Well, now we’re down to the wire. Two and a half days left before I return to the U.S.
This weekend was pretty nice. I got to spend a lot of time with Yoli’s family, and the two of us got some important things taken care of.
On Saturday we went to have our pictures taken. It’s a requirement with this fianceé visa application. The funny thing (to me) is that here in Bolivia all photos for official documents are very strict.
They won’t let you smile, they force men to shave their beards, and other stuff like that. I told Yoli I wanted her to smile in the picture. My thinking was that she’s engaged now, and it would be better that she look happy than look sullen and serious. Besides, in the States, it doesn’t matter how you look in driver’s license photos. And further, the forms we were filling out didn’t forbid smiling.
The photographer didn’t share my opinion, and even when we explained that the photo was for the U.S., not Bolivia, she still said she would probably use the photo where Yoli didn’t “show any teeth.”
In the months ahead, if the INS rejects our application solely because she and I smiled in the photos, then there is something seriously wrong with our government.
Anyway, Saturday night Yoli and I tried to look at the moon through her telescope, but it was too cloudy to see it for more than a few moments at a time. She also doesn’t have a tripod for it, and it is very difficult to hold a telescope steady with your hands.
On Sunday we ended up going to Yoli’s dad’s church. I liked it in many ways… the preacher had a much clearer style and delivery, so I could understand more of what he said than other Bolivian preachers I’ve listened to. This was more of an upper-class church, so it had lots of ceiling fans, which was very nice.
Unfortunately for me, the church didn’t use an overhead proejctor during worship. They did sing hymns from a hymnal, but the church didn’t have extra hymnals. I guess everyone just buys their own. Toward the end of worship, a lady let us borrow hers, so I was able to sing along with 1 or 2 songs.
It was also a very conservative church, so the most of the women wore head coverings during the service. This is only the second time I’ve been in a church that practiced that.
Most of the people attending this church didn’t live nearby. Many of them drove cars to get there. In the U.S., of course, that’s commonplace. But here it’s the complete opposite. In Santa Cruz, most churchgoers go to their local neighborhood church, since they can walk to it.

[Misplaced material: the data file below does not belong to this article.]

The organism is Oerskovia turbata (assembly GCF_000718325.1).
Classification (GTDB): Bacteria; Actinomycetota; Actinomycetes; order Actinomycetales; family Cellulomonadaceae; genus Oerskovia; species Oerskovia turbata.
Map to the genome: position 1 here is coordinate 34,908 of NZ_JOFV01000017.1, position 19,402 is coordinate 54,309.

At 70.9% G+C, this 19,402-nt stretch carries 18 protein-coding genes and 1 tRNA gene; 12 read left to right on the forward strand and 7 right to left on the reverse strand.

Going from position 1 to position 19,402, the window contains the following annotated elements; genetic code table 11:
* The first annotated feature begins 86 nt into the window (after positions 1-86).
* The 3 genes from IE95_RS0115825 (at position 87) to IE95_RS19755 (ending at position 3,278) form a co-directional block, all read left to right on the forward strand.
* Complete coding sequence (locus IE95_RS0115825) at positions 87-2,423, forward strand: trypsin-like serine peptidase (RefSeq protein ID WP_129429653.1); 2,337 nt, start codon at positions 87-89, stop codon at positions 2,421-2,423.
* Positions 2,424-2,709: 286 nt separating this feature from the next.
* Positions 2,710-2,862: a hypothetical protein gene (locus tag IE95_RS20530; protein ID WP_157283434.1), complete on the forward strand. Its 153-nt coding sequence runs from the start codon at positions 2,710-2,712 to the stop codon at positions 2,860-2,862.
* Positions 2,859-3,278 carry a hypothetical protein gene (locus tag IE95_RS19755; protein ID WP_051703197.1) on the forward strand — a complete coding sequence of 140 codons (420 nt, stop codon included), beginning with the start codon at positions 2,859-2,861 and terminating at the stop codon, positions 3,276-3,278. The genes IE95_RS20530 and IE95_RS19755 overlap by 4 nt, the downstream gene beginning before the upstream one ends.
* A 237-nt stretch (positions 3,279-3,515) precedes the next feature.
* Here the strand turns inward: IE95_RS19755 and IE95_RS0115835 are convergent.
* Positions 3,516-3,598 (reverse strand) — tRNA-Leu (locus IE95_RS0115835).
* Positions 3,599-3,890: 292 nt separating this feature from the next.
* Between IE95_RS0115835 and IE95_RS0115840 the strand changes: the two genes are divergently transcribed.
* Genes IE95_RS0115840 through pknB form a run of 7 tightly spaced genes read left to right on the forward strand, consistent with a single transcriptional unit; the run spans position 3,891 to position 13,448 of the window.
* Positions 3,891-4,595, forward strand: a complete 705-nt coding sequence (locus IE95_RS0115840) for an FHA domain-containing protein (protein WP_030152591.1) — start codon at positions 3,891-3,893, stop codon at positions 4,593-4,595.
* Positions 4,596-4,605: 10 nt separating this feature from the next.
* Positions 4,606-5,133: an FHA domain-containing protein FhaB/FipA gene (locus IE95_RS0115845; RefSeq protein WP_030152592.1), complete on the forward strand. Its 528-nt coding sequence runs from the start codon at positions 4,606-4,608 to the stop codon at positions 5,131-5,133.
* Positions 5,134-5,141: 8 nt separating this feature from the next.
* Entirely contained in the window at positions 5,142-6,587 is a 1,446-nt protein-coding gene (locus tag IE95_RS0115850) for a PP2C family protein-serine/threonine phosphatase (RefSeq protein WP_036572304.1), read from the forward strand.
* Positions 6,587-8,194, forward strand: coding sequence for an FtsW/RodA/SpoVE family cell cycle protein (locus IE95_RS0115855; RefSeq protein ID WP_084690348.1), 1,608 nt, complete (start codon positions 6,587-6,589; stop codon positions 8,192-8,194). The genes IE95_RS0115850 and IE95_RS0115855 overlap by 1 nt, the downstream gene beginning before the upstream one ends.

But this church still had the same customs many of the others do. They have a “greeting” song about halfway through the service, where everyone walks around and shakes hands with people while singing. They also called up the members who had birthdays and sang “Cumpleaños Feliz” to them as a congregation.
Yoli’s dad attends 3 different churches, we learned, on a rotational basis. They’re all the same denomination, but he knows different people in each, so he just goes to all 3 of them. This particular morning he rode his bike to come.
Yoli and I went to a pharmacy to try and get some allergy medicine for me, and then we went to Chriss, a two-story chicken restaurant we ate at several weeks ago. It’s a nice place with good food, and we really enjoyed it.
We went back to her house and were taking it easy. But her mom was cooking peanut soup to eat in the afternoon. I was fairly full from lunch, but I figured I should have the soup. Later in the evening when Yoli and I were working on filling out the visa application forms we had mate and some cigarros (pastries that look like cigars).
One thing I’ve sort of gotten hooked on here (besides certain foods and drinks) is Star Wars: Jedi Knight II for the Mac. It really adds a new dimension to first-person shooters (like Castle Wolfenstein, Doom, and all the others that have followed) with a slew of “force powers.” You get to use lots of guns, of course, but you have other weapons unique to the Star Wars universe. You have your light saber, which is defensive as well as offensive, and can be thrown at enemies or objects far away. You can use the force to run fast, as well as push, pull, and throw things. You can also heal yourself and do the Jedi ‘mind trick’ on enemies. I got the demo off a MacAddict disk when I came down, and I play it every few days. I’ve completed the demo’s easiest and second-hardest levels. In the easy level, you have to fight a “Dark Jedi” at the end. He likes to jump and flip around. The graphics are really cool and with the music and sound effects, it feels like you’re living the movie having a classic light saber duel. The second hardest level, though, takes things way up. First, the Dark Jedi isn’t a wimp this time. He uses all his force powers to throw you around and knock you off balance. Second, there’s not just one, there’s two. If you don’t kill the first one quick, then you have to fight them both at the same time, something that’s nearly impossible. But on Sunday I beat them both and felt pretty darn good — I said “YO soy the maestro!” in Spanish upon my victory, since the Dark Jedi usually says “Now I’M the master” if he kills you.
Well, the main thing for the rest of the trip at this point is to finish the Seminary’s website. I think we’ve got a good shot at accomplishing that. We’re going to go all-out on Monday and Tuesday to make it happen. I hope to have a web address to give you tomorrow.